Focus on creating solid work relationships
Creating solid connections at your current place of employment can impact how far you go in your career. That is especially true when it comes to getting good references or being referred to other companies in your industry.
All relationships take effort, and work relationships are no different. Even if you work remotely, take time every day to actively connect with your team members.
Ask yourself if you’re being a team player and supporting colleagues in their jobs. Are you contributing to a positive work culture and looking out for everyone on the team?
How you answer such questions is crucial to your industry reputation — not to mention your personal job satisfaction and quality of life.
Become a better listener
One way to build relationships with colleagues is to practice active listening on a daily basis.
A good listener doesn’t passively absorb information while waiting for their turn to talk. Instead, good listeners proactively pose insightful questions, listen carefully to what other people are saying, and ask follow-up questions.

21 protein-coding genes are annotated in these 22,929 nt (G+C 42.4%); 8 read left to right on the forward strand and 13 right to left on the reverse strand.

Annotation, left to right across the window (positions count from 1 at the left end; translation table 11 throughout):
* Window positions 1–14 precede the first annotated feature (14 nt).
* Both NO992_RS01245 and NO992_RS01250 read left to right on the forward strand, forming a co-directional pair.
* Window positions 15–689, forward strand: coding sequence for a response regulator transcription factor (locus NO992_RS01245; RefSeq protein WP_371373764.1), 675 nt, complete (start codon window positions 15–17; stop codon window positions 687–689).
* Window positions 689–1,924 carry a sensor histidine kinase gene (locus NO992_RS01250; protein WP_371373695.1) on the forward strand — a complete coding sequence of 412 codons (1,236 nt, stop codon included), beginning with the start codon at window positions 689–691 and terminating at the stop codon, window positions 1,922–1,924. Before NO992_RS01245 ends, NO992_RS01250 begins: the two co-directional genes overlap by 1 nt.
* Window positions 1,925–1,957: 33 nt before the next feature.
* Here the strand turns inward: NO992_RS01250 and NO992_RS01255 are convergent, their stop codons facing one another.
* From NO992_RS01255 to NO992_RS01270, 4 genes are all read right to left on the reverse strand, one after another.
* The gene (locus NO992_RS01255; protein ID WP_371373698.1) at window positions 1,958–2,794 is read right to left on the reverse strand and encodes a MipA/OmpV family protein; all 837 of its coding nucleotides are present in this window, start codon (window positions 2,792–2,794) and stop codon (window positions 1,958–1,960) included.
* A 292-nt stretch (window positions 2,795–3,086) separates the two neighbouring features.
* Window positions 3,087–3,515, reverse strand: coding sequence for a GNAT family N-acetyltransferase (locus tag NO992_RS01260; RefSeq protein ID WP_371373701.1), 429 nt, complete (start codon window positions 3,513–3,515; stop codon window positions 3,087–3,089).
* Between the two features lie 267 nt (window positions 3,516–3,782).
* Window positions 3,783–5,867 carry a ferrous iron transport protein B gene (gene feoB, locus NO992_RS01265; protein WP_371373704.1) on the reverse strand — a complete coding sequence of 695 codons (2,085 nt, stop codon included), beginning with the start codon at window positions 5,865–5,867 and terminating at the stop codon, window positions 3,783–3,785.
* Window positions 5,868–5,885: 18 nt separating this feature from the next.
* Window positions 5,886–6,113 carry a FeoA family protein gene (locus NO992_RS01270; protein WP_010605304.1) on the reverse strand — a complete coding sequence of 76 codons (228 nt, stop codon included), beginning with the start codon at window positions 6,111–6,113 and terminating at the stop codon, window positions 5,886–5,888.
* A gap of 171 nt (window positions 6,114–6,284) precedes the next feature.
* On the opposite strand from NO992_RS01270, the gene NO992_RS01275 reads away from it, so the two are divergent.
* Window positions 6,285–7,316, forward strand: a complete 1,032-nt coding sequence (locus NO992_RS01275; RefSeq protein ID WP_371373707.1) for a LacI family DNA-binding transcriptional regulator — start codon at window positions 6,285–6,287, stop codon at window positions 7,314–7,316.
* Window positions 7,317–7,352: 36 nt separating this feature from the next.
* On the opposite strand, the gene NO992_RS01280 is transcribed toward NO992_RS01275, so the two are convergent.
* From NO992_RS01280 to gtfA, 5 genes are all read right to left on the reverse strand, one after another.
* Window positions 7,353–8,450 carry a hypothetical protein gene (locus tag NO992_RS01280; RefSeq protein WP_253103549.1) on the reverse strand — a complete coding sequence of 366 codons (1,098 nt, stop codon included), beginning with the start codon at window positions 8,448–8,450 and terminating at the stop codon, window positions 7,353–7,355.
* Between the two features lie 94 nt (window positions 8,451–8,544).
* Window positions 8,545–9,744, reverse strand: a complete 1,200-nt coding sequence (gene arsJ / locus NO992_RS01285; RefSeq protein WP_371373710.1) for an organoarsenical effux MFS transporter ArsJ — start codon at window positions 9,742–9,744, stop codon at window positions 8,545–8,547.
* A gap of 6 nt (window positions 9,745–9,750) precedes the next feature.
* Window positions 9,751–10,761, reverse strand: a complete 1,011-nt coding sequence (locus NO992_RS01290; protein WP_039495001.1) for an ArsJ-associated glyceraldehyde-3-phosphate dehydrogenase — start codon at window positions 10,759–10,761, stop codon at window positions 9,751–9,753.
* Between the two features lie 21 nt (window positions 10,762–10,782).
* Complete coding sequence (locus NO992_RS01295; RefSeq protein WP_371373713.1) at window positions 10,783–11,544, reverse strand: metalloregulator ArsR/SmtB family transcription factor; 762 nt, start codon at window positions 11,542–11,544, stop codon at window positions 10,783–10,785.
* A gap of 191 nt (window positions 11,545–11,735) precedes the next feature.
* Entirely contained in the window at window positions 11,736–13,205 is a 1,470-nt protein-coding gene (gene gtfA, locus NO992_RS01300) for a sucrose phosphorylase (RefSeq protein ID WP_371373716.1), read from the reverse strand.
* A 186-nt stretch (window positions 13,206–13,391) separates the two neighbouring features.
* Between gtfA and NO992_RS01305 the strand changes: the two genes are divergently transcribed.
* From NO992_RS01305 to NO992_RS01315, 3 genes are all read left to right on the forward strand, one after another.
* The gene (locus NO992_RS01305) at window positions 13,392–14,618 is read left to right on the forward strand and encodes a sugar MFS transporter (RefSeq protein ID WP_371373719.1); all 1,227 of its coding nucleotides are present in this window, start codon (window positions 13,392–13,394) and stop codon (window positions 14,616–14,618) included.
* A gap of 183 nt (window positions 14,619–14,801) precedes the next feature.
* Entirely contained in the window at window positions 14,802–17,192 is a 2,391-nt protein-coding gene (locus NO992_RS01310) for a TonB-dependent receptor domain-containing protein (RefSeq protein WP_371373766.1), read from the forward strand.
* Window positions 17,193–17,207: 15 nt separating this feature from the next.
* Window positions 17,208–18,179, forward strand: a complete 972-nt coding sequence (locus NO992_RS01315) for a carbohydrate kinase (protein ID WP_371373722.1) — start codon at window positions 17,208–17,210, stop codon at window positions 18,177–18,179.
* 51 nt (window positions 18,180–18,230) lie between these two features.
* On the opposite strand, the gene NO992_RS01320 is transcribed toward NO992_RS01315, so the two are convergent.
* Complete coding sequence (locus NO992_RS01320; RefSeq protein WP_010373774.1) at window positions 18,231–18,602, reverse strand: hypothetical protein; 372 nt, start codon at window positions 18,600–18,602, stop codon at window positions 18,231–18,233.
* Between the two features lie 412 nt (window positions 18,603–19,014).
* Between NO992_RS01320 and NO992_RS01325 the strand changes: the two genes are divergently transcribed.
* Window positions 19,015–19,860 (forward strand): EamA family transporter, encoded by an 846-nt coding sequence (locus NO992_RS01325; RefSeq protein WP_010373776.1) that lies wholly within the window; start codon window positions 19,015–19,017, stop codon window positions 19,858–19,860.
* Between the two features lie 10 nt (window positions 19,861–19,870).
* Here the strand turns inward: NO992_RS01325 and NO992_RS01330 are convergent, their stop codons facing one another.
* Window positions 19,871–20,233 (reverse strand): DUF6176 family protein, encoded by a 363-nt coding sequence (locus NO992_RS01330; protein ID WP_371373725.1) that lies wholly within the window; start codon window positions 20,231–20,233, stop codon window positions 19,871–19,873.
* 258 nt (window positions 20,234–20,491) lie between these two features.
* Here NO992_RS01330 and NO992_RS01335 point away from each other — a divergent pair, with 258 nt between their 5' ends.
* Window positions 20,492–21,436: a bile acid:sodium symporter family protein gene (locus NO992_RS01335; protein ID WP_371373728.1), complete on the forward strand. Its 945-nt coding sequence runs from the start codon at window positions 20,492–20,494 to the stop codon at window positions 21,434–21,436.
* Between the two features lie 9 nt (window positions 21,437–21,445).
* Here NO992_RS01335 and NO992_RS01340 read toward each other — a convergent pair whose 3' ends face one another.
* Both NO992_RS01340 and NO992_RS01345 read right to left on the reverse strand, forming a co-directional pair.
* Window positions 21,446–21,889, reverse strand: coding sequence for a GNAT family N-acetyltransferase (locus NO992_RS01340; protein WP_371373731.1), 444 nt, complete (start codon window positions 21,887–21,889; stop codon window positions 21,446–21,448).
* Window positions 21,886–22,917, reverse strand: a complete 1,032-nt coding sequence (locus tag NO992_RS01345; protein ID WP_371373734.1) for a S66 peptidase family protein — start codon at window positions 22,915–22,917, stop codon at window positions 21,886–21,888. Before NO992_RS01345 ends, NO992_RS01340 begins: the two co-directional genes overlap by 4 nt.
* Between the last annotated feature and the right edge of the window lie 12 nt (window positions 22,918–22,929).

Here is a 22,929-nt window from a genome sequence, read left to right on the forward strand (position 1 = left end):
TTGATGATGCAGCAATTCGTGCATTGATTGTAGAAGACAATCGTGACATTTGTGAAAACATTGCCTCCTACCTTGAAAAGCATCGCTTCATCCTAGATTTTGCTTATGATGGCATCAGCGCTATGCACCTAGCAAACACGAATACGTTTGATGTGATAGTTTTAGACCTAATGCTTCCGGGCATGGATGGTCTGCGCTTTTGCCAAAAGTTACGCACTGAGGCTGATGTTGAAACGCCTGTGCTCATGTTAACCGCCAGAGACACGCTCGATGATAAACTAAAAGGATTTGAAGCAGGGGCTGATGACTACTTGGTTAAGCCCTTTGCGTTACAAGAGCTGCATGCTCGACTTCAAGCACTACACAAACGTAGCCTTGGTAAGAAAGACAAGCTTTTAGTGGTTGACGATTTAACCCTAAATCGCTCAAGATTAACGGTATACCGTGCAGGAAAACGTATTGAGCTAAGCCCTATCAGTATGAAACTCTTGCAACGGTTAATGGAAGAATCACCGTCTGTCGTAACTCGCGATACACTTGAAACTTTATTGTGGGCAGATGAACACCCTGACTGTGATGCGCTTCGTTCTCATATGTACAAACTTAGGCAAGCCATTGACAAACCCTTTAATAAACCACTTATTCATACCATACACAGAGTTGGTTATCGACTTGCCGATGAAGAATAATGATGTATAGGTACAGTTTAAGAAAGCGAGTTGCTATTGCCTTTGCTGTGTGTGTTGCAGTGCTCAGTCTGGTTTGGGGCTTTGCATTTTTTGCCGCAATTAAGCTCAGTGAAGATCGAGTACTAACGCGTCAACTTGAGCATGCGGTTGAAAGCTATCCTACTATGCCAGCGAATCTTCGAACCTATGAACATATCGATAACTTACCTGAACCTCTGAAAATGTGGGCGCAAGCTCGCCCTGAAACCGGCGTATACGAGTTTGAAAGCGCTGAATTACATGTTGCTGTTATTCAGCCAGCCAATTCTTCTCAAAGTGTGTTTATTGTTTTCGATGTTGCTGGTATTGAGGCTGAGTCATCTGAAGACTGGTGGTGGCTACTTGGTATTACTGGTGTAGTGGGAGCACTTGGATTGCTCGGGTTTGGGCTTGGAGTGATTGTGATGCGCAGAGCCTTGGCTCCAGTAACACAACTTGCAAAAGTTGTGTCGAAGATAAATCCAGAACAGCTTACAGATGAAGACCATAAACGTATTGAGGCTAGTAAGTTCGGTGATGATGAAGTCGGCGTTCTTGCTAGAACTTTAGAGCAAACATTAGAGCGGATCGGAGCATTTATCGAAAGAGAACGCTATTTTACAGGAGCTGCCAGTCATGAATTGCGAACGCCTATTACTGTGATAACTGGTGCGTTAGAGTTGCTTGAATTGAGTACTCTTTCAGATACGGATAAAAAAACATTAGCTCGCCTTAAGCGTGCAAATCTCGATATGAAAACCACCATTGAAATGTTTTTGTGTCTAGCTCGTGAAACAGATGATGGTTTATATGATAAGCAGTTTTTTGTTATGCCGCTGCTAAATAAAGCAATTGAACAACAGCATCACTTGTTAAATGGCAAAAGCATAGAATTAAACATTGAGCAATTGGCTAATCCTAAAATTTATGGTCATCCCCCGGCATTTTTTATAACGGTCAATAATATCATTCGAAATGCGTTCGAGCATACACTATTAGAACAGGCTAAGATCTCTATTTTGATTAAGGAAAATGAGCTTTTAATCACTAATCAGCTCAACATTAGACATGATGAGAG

Active listening benefits you in a job interview. It helps you answer an interviewer’s questions appropriately. Perhaps more importantly, though, active listening is a crucial part of becoming a good team member in the workplace.
In an ideal world, you would get a job based on your qualifications alone instead of having to rely on your connections. But in the real world — where hundreds of people might apply for a job — anything that sets you apart from the crowd is a major asset.
A good referral can lead a recruiter to pick your resume out of a stack of applicants. So don’t be afraid to ask trusted people to help you network your way to a new job.